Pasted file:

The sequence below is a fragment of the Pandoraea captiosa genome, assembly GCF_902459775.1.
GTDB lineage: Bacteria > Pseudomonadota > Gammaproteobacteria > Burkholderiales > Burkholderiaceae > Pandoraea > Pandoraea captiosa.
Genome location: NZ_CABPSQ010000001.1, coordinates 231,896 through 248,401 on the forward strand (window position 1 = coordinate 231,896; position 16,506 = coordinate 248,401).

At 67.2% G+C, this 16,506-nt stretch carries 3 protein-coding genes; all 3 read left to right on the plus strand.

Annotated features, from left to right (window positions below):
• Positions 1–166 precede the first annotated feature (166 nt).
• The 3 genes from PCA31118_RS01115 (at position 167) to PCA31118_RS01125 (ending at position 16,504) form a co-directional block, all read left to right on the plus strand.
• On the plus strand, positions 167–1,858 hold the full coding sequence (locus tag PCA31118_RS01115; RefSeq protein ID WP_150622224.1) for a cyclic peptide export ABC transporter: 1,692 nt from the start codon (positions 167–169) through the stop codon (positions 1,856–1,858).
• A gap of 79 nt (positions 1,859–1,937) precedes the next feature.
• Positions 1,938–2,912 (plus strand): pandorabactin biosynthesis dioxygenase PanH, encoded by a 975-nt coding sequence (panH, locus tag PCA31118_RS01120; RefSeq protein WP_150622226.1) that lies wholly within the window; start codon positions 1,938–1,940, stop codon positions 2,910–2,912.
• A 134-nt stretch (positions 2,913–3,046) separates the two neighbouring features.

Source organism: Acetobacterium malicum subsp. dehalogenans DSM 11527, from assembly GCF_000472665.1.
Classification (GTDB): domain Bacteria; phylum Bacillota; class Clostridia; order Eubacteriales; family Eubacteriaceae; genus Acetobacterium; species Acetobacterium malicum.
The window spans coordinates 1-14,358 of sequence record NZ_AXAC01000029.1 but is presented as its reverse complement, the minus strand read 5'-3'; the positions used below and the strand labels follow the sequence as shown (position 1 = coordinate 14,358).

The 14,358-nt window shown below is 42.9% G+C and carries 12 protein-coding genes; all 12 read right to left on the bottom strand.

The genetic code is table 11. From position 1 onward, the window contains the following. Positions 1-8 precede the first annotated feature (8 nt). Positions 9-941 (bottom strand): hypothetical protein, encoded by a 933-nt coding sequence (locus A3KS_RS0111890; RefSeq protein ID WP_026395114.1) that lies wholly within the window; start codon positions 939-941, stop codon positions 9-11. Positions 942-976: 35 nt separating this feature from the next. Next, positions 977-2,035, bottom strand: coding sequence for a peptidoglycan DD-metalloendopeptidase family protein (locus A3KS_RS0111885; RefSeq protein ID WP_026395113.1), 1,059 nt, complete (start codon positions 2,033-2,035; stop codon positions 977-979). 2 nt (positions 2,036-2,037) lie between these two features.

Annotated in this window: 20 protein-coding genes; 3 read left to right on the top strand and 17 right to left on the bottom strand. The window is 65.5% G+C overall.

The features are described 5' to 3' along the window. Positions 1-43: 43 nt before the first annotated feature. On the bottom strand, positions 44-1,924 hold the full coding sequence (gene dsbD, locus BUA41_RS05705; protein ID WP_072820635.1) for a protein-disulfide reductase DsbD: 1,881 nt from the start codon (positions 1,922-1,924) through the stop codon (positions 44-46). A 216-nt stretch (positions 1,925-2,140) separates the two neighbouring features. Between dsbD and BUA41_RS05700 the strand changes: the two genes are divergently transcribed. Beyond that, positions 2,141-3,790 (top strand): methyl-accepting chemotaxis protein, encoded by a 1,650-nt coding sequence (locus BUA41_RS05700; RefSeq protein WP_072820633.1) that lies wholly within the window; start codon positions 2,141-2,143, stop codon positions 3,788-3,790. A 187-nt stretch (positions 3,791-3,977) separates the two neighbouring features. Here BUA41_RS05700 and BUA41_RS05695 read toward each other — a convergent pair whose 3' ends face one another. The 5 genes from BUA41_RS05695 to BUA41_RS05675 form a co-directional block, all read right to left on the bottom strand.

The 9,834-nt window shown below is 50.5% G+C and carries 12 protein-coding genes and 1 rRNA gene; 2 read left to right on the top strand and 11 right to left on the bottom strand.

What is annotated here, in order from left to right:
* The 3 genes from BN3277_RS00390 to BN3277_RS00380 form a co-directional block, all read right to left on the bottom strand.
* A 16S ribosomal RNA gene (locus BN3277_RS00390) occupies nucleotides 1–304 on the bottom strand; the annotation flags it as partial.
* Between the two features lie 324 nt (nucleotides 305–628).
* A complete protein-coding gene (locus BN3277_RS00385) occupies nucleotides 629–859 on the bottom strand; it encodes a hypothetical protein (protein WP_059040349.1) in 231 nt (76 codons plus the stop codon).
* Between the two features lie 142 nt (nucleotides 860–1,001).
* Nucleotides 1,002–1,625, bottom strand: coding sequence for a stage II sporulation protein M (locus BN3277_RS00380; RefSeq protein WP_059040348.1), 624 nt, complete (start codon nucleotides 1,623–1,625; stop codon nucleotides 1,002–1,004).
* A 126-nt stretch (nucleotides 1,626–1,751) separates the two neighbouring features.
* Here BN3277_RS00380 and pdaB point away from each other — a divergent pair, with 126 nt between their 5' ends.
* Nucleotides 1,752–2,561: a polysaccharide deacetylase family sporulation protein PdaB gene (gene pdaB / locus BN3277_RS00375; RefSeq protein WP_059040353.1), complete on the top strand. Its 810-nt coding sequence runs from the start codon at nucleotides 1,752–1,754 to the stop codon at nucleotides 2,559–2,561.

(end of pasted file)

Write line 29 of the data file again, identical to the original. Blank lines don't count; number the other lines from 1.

* Nucleotides 1,752–2,561: a polysaccharide deacetylase family sporulation protein PdaB gene (gene pdaB / locus BN3277_RS00375; RefSeq protein WP_059040353.1), complete on the top strand. Its 810-nt coding sequence runs from the start codon at nucleotides 1,752–1,754 to the stop codon at nucleotides 2,559–2,561.